Monday, December 11, 2006
Respect Mah Diversitah!
I did a piece on diversity back when I was a wet-behind-the-ears blogger, which at least wasn't as whiny as Benton's. I wouldn't write it that way now, but there it is.
Benton makes some valid points: yes, the costs of diversity initiatives are often borne by people other than those pushing for them. Yes, some very privileged sorts use 'race, class, and gender' to avoid actual thought, and yes, sometimes the theoretical moves are stale and predictable. It's even true that race is not a simple proxy for class, and that chambers of commerce issue routine calls for greater diversity in the business community. (Although I've never, not once, heard one “talking about changing the paradigm of white hegemonic domination.” Has Benton ever been to a chamber of commerce meeting? I've been to lots, and they don't talk that way. They talk about 'inclusion,' and 'changing demographics,' and 'reflecting the community.' 'Hegemonic domination,' not so much.)
I'll take it farther. I'm a little creeped out by the concept of a “diversity officer,” and I have been on job interviews on which I've been asked about my “commitment to diversity.” The former strikes me as self-evident refutation of diversity as oppositional, and the latter as a loyalty oath. Not a big fan of loyalty oaths, even if I'm already loyal. My loyalty is by choice, thank you very much.
All of that said, I'd hate to see us lose sight of the real benefits of diversity.
Proprietary U, for all of its flaws, achieved a real diversity in its faculty and administration almost entirely without even trying. In my deaning days there, I don't think there were any two managers there of the same religion. The faculty was tremendously diverse (except for an unusually high concentration of Unitarians, for whatever reason), whether you looked at race, gender, age, politics, style of dress, teaching philosophy, or just personality.
Looking back, I think the critical variable there was turnover. The place did a great deal of hiring in the late 1990's, so the new hires tended to reflect the folks on the market at that time. People also left or got fired fairly frequently. The net result of all that turnover was that no one group was able to entrench itself for very long. Since you couldn't take for granted that everybody shared the same cultural background, work conversations, more often than not, were actually about work.
I suspect that one of the reasons that hiring for diversity in traditional higher ed is as contentious as it is is that the turnover rate is so low. When there isn't much hiring generally, every hire 'earmarked' for a diversity line is a line lost to someone else. Worse, when new hires happen once a decade or more in a given department, it's nearly impossible for the newbies to effect meaningful change in the departments. That's a real loss. When a newbie is appended to a department that has been together for decades, most commonly one of two things happens: either the newbie doesn't 'fit' and gets flak for it, or the newbie learns to keep her head down. Neither is good.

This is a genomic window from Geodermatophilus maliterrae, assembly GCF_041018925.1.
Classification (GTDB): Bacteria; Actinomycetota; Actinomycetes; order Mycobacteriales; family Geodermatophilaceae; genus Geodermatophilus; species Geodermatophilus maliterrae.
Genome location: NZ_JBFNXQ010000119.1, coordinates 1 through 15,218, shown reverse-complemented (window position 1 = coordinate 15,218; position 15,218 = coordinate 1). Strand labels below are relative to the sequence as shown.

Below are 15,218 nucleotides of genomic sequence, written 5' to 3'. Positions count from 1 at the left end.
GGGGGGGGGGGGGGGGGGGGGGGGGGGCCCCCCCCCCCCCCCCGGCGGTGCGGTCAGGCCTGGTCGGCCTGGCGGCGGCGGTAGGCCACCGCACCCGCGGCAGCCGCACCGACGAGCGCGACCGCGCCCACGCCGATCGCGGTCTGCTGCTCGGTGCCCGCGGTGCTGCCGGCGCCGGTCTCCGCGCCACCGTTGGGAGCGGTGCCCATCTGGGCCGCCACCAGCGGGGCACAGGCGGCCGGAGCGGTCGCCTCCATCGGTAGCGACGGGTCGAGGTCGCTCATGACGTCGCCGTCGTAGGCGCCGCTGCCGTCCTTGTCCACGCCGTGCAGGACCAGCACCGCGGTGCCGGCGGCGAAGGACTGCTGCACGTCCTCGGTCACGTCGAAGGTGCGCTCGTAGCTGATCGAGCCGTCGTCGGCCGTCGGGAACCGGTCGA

In my stint guest-blogging for Bitch a while back, I did a post called “Spot the Glass Ceiling” in which I simply listed my work hours for the previous two weeks. A disturbing number of commenters missed the point completely, and some actually took me to task for using words in unusual ways. (Heaven forbid we should try to say something new!) The point was to show that something ostensibly neutral – work hours – can reflect expectations about the life situation of the employee. A single parent could not do this job. This job is not unique that way. Therefore, over time, we should expect this job and jobs like it to be filled be certain kinds of people and not others. It will look like self-selection, and there will be some truth in that. But the self-selection will reflect jobs constructed on the assumption that the worker has a wife to watch the kids.
A really productive approach to diversity, I'd hope, would take as a starting point the idea that we shouldn't just find different-colored pegs for pre-existing holes; we should re-shape the holes. Jobs are becoming more time- and effort- consuming. The theory, back in the day, was that they'd have to become less so as more women entered the workforce. Jobs used to be built on the 'primary breadwinner' model. Now they're built on the 'isolated monad' model. There's a sense in which this is progress, but there's a very real sense in which it's madness. If diversified hiring pushes us to reshape jobs to fit actual human beings, that would be a contribution worth any amount of annoying literary criticism.
Diversity is best when it happens without a diversity officer making it happen. That requires both a consistent stream of opportunities, and jobs shaped around the realities of how people actually live. Most of higher ed now features neither. I suspect that if we take care of those, over time, we'll be able to have some much less whiny conversations about the problems that remain.